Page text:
Bees trap deputy inside car for 3 hours

Tuesday was anything but a routine day for Deputy Brandon Jenkins, who spent three hours in his patrol car after nearly 50,000 honeybees decided to park on it.

The Wake County Sheriff’s Office officer had responded around 9:40 a.m. to a call of a person possibly being attacked by bees. He found a disabled truck on U.S. 64 a few miles east of Raleigh, North Carolina. Behind it was a trailer holding 60 boxes of bees.

The truck driver, who was headed for Rocky Mount, had been hauling the bees at night, when they are quiet and not apt to fly. He spent a couple hours after daybreak trying to get someone to tow the trailer and his truck…

That’s when Jenkins, 31, pulled up 50 yards behind in his Dodge Charger. By then, the day was beginning to warm…

Eventually, the vehicles were towed off, leaving him still in his Dodge. “I was told that usually when a truck starts moving, the bees will follow behind.”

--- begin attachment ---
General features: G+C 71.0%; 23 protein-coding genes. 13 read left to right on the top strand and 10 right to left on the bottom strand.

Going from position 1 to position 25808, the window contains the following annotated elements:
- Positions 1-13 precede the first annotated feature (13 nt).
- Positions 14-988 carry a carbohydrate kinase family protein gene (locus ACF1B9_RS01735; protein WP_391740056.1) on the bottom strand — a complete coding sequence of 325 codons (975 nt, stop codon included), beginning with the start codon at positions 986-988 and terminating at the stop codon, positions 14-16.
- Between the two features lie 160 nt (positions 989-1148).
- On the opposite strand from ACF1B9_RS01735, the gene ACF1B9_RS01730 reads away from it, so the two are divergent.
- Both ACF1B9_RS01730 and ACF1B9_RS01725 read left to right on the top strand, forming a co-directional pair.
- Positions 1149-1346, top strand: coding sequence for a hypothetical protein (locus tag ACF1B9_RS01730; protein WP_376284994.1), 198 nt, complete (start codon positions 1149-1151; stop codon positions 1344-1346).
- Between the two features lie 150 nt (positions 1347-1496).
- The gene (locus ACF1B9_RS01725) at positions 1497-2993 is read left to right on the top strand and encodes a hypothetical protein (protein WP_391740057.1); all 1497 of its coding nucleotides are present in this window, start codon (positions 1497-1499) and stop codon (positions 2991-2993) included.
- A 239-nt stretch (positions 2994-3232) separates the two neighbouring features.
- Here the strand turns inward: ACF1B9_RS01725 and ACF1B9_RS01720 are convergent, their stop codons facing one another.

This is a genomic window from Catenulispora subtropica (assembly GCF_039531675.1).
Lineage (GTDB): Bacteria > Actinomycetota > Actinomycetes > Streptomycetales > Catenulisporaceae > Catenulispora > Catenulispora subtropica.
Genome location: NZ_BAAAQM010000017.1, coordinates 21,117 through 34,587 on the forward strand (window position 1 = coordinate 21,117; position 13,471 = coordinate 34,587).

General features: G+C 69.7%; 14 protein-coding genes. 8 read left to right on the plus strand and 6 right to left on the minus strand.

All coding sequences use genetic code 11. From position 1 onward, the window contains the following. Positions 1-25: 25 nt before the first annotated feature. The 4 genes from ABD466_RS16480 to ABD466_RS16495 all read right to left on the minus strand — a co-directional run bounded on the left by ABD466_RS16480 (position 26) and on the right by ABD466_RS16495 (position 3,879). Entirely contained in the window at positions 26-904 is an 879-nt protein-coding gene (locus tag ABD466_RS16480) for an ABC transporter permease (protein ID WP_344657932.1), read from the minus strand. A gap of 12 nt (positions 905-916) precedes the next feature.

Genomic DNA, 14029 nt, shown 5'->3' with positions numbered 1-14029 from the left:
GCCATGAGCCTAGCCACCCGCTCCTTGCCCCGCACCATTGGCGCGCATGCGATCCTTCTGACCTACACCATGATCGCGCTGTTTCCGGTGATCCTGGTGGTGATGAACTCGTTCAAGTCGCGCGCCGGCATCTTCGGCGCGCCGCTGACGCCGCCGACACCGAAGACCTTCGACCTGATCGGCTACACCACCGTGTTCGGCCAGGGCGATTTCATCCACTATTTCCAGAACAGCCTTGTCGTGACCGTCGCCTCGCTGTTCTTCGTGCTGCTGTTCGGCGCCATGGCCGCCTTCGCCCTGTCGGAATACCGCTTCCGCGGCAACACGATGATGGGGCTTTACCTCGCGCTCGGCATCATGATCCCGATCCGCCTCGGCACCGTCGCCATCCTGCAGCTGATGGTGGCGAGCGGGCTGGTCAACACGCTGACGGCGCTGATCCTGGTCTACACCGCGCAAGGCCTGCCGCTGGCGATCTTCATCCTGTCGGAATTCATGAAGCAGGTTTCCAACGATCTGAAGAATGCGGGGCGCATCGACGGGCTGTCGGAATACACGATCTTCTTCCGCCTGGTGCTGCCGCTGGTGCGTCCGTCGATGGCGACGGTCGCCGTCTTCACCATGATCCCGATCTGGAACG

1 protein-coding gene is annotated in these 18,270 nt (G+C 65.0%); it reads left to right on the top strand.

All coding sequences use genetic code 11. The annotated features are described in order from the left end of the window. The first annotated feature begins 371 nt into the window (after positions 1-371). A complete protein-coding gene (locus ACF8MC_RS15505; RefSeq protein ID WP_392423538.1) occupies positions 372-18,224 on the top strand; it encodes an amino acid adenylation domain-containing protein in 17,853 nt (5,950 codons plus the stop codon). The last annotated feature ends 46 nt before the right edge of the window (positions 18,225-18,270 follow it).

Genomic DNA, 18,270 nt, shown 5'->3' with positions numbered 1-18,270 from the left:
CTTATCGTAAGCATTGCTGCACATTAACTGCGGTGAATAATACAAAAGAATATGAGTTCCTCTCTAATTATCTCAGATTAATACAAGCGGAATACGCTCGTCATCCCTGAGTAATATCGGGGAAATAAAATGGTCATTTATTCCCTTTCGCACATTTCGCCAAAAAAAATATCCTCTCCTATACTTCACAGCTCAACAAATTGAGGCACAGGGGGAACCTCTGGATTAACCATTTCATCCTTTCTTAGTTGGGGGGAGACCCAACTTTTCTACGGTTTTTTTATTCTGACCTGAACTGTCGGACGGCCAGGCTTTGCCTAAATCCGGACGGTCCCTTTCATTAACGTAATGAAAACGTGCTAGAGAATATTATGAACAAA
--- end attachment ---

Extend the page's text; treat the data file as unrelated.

The insects spent the next three hours crawling over the vehicle, especially on the trunk and side panels. “At some point, it was hard to see out of the windows,” said Jenkins.

Heatherly, a hobbyist, and Keller, a honeybee technician at North Carolina State University, went to work. “They got a little testy,” said Heatherly who, like Keller, was not wearing a protective body suit.

They used smoke on the bees, which Keller says “masks their communication,” and a spray bottle of sugar water. The sticky mix makes it harder for the bees to fly and they concentrate on grooming themselves rather than attacking humans…

Eventually, the beekeepers brushed the bees onto a piece of plastic and then into a hive box.

Keller and Heatherly between them were stung only three or four times. Jenkins said about six bees got in his patrol car. He dispatched a couple when “they got too close to my personal space.”

Mind your own beeswax, I always say.

2 thoughts on “Bees trap deputy inside car for 3 hours

  1. Mr. Fusion says:

    Sweet !!!

    The bees foiled the police sting with one of their own.

    Sometimes “buzz off” just doesn’t work anymore.

    “To bee or not to bee, …” Well, hee wass.

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